"Bloggerbowling" - the practice of having robots flag multiple random blogs as splogs regardless of content to degrade the accuracy of the policing service.As previously cited from Cory, all complex ecosystems have parasites. So I've been thinking about what it would take to do this effectively, what would it take overcome the blogosphere's parasites bloggerbowling efforts? The things that come to mind for any system of community policing are about rewards and obstacles. For example
At the end of the day, I don't have the answers. But I think Rafe, Doc and so many others concerned with splog proliferation are asking great questions. Technorati is currently keeping a tremendous volume of spam out of its search results but, at the end of the day, there's still much to do. And this post is the end of my day, today.( Sep 21 2006, 11:06:22 PM PDT ) Permalink
A few weeks ago, Adam mentioned some of the shuffling going on at Technorati's data centers. Yep, we've had our share of operational instability lately, when you have systems that expect consistent network topologies and that has to change, I suppose these things will happen. It seems a common theme I keep hearing in conversations and presentations about web based services: the growing pains.
This morning, Kevin Rose discussed The digg story: from one idea to nine million page views at The Future of Web Apps workshop. Digg has had to overcome a lot of the "normal" problems (MySQL concurrency, data set growth, etc) that growing web services face and have turned to some of the usual remedies, rethinking the data constructs (they hired DBA's) and memcached. This afternoon, Tantek was in fine form discussing web development practices with microformats where he announced updates to the search system Technorati's been cooking, again a growth induced revision. Shortly thereafter, I enjoyed the stats and facts that Steve Olechowski presented in his 10 things you didn't know about RSS talk. And so it goes, this evening it was Feedburner having an episode. "me" time -- heh, know how ya feel <g>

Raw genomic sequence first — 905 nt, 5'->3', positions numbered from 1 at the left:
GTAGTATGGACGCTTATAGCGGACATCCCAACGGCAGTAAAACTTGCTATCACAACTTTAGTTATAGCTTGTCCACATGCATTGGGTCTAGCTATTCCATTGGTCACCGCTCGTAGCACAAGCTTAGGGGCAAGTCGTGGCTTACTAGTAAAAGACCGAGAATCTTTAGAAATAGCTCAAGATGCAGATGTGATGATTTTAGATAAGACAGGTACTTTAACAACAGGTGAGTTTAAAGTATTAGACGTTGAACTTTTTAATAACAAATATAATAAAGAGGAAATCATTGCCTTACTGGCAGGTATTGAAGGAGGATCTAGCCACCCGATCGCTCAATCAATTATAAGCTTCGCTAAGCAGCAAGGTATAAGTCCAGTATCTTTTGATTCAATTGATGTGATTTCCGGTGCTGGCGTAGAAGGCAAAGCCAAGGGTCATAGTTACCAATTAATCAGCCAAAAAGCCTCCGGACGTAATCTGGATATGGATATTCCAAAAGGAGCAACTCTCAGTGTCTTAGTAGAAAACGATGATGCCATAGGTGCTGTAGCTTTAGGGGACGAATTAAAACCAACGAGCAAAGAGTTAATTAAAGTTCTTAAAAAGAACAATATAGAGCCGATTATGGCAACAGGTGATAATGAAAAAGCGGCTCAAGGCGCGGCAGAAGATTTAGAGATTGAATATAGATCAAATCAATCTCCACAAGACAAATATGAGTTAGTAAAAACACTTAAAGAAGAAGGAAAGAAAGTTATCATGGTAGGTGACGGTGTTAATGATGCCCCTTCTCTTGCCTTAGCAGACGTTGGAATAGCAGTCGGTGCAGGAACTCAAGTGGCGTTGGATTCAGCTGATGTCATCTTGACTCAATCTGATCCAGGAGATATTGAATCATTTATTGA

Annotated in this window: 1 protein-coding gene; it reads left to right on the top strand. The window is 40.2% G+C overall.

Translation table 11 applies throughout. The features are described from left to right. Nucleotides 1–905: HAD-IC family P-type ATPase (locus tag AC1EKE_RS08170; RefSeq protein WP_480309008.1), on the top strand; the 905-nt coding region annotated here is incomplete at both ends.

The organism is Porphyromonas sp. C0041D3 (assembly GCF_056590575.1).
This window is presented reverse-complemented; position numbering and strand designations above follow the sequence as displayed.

While Feedburner gets "me" time, Flickr gets massages when they have system troubles. Speaking of Flickr, I'm looking forward to Cal Henderson's talk, Taking Flickr from Beta to Gamma at tomorrow's session of The Future of Web Apps. I caught a bit of Scaling Fast and Cheap - How We Built Flickr last spring, Cal knows the business. I've been meaning to check out his book, Building Scalable Web Sites.
Perhaps everybody needs a therapeutic message for the times of choppy seas. When Technorati hurts, it just seems to hurt. Should it be getting meditation and tiger balm (hrm, smelly)? Some tickling and laughter (don't operate heavy machinery)? Animal petting (could be smelly)? Aromatherapy (definitely smelly)? Data center feng shui? Gregorian chants? R.E.M. samples?( Sep 13 2006, 09:26:42 PM PDT ) Permalink
Hey, I'm in Wired! The current Wired has an article about blog spam by Charles Mann that includes a little bit of my conversation with him. Spam + Blogs = Trouble covers a lot of the issues facing blog publishers (and in a broader sense,
user generated content participant created artifacts in general). There are some particular challenges faced by services like Technorati that index these goods in real time; not only must our indices have very fast cycles, so must our abilities to keep the junk out. I was in good company amongst Mann's sources, he talked to a variety of folks from many sides of the blog spam problem: Dave Sifry, Jason Goldman, Anil Dash, Matt Mullenweg, Natalie Glance and even some blog spam perps.
I've also had a lot of conversations with Doc lately about blog spam and the problems he's been having with kleptotorial. A University of Maryland study of December 2005 pings on weblogs.com determined that 75% of the pings are spam AKA spings. By excluding the non-English speaking blogosphere and not taking into account the large portions of the blogosphere that don't ping weblogs.com, that study ignored a larger blogosphere but overall, that assessment of the ping stream coming from weblogs.com seemed pretty accurate. As Dave reported last month, by last July we were finding over 70% of the pings coming into Technorati to be spam.
Technorati has deployed a number of anti-spam measures (such as targetting specific Blogger profiles, as Mitesh Vasa has. Of coures there's more that we've done but if I told you I'd have to kill you, sorry). There are popular theories in circulation on how to combat web spam involving blacklists of URLs and text analysis but those are just little pieces of the picture. Of the things I've seen from the anti-splog crusader websites, I think the fighting splog blog has hit one of the key vulnerabilities of splogs: they're just in it to get paid. So, hit 'em in the wallet. In particular, splog fighter's (who is that masked ranger?) targetting of AdSense's Terms of Service violators sounds most promising. Of course, there's more to blog spam than AdSense, Blogger and pings. The thing gnawing at me about all of these measures is their reactiveness. The web is a living organism of events, the tactics to keeping trashy intrusions out should be event driven too.